I am a purist when it comes to my hawker food.
I like my char kway teow served on an oily plate with remnants of wok hei from the previous customer’s order. I appreciate eating my chicken rice drenched in chilli beside a cacophony of aunties ordering cai png at the adjacent stall. And I would much rather sip my sugarcane drink in a humid coffee shop—just to enjoy the contrast of cooling drink against suffocating heat.
So if you had told me that Da Shi Jia, known for its zi char, was Tiger Street Lab’s latest featured hawker at Jewel Changi Airport, I would have scoffed. I would’ve doubted the ‘authenticity’ of zi char in a mall that houses a fountain built just for tourists’ Instagram Stories.
But that was before I met Seth Sim, the 30-year-old second-generation hawker, who reassures me that he hasn’t sold out at all.
But Seth jumped at the chance to collaborate with Tiger, who has been zealously championing local street heritage in recent times. Being at Tiger Street Lab in Jewel would help market Da Shi Jia and local flavours to international tourists. In fact, his openness to trying new things to keep his family’s business relevant makes me ashamed of my myopic and misplaced view: that hawker food becomes terrible once placed in a commercialised mall.
Seth will be the first to admit that he was never this business-minded.
At 13, he started working for Da Shi Jia, doing basic stuff like dishwashing to earn pocket money so that he could spend it at a LAN shop. The kitchen was essentially just a way for him to enable his habits since he wasn’t interested in school. Every holiday and weekend, including the day before taking his GCE N-level examinations, he would return to Da Shi Jia to help out in the kitchen.
Being a playful child, taking over his father’s business wasn’t the plan until he started observing his father growing old and tired. At 50-plus, Seth’s father has only been on two holidays in his entire life, one of them within the last year.
“It’s painful to see my dad going through this. Up till today, he travels to the market to help me buy my prawns. Before I went to culinary school, I decided it was time to shoulder some of the responsibilities,” he says.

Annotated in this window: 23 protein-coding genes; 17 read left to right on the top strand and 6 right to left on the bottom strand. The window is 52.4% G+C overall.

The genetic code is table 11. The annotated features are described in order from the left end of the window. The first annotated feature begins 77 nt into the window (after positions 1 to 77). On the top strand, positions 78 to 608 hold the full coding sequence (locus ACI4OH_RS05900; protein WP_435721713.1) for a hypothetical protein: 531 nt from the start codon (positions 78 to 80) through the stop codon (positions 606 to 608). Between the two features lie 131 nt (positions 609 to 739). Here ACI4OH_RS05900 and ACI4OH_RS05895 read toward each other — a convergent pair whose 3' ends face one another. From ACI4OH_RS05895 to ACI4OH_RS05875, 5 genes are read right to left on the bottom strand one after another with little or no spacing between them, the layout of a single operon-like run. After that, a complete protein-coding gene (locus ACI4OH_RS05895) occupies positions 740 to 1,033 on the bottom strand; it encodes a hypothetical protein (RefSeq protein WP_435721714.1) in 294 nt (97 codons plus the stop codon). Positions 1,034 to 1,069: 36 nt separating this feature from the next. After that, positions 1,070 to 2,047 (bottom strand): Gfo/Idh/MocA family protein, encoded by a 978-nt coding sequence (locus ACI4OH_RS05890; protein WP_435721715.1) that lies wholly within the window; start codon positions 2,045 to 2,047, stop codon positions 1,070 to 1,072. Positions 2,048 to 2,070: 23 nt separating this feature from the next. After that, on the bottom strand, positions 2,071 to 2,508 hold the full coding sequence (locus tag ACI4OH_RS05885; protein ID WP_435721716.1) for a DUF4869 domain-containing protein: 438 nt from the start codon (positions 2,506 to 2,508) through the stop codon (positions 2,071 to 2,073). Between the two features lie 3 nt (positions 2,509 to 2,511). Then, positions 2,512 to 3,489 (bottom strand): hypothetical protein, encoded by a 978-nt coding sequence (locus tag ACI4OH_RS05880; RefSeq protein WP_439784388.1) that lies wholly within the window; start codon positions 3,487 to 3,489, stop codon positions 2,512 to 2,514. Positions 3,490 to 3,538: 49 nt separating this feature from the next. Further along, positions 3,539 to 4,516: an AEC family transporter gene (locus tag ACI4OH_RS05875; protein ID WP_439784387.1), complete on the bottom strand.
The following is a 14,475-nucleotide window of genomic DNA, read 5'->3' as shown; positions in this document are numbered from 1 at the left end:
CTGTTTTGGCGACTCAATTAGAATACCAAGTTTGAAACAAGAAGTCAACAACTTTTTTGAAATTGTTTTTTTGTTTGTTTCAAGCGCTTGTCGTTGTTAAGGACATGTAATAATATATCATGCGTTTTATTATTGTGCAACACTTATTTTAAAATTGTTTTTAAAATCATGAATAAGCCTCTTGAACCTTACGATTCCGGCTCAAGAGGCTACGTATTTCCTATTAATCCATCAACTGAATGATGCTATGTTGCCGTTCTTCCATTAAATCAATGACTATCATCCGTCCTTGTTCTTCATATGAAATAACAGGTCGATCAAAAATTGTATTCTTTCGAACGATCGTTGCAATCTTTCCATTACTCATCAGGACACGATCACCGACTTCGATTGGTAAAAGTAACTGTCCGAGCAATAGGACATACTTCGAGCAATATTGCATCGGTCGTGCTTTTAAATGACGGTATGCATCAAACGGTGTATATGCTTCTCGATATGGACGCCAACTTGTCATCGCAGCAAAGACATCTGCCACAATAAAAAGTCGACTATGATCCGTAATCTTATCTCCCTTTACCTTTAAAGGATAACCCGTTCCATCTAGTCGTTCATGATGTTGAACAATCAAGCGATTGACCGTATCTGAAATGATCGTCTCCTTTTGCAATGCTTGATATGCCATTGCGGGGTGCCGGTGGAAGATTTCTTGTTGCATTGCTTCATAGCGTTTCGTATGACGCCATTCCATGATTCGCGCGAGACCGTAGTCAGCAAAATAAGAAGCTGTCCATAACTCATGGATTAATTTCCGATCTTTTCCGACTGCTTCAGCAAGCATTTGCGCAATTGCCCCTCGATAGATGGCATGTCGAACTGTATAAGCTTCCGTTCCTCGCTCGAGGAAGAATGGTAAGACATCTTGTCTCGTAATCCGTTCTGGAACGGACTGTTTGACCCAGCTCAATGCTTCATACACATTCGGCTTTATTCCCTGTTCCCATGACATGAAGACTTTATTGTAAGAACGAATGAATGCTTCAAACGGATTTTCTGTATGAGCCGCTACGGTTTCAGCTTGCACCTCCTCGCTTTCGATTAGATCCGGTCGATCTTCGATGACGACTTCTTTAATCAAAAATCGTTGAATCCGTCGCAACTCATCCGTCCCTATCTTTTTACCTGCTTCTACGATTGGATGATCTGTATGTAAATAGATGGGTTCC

Despite having a private Diploma in Business, Seth entered culinary school three years ago to explore how to use modern technology in the kitchen, in hopes of tackling his manpower issues. After graduating, he started helping out in the kitchen of his ‘shi fu’ (master) who cooked prawn noodles, and who would sell 700 bowls a day.
He taught Seth how to handpick ingredients and select prawns. But after he began making plans to retire, Seth picked up his own prawn noodle recipe and created Da Shi Jia Big Prawn Mee’s signature dish: Wok-Fried King Prawn White Bee Hoon.
I might not be a connoisseur of prawn noodles, but the dish sure looks like it belongs in a hawker centre.
First of all, the dish is priced at $18.80—hardly hawker pricing, though it might be justified being sold in Jewel. Secondly, he can only cook the dish in individual portions, since cooking more than one portion a time would result in an inconsistency in taste. He requires about five minutes to allow the bee hoon to soak up the prawn broth, so he’s afraid customers would get impatient waiting.
Nonetheless, I can’t help thinking: when in Singapore, do as the Singaporeans do. Part of the quintessential Singaporean experience is, after all, waiting for good food.
There was no marketing for this dish when Seth launched it on his own at Da Shi Jia Big Prawn Mee. He opted to simply place it on the menu and wait for customers to order it. After the first month, he’d sold zero portions, and the bag of onions he’d bought for the dish had turned rotten. Then, he had his first customer.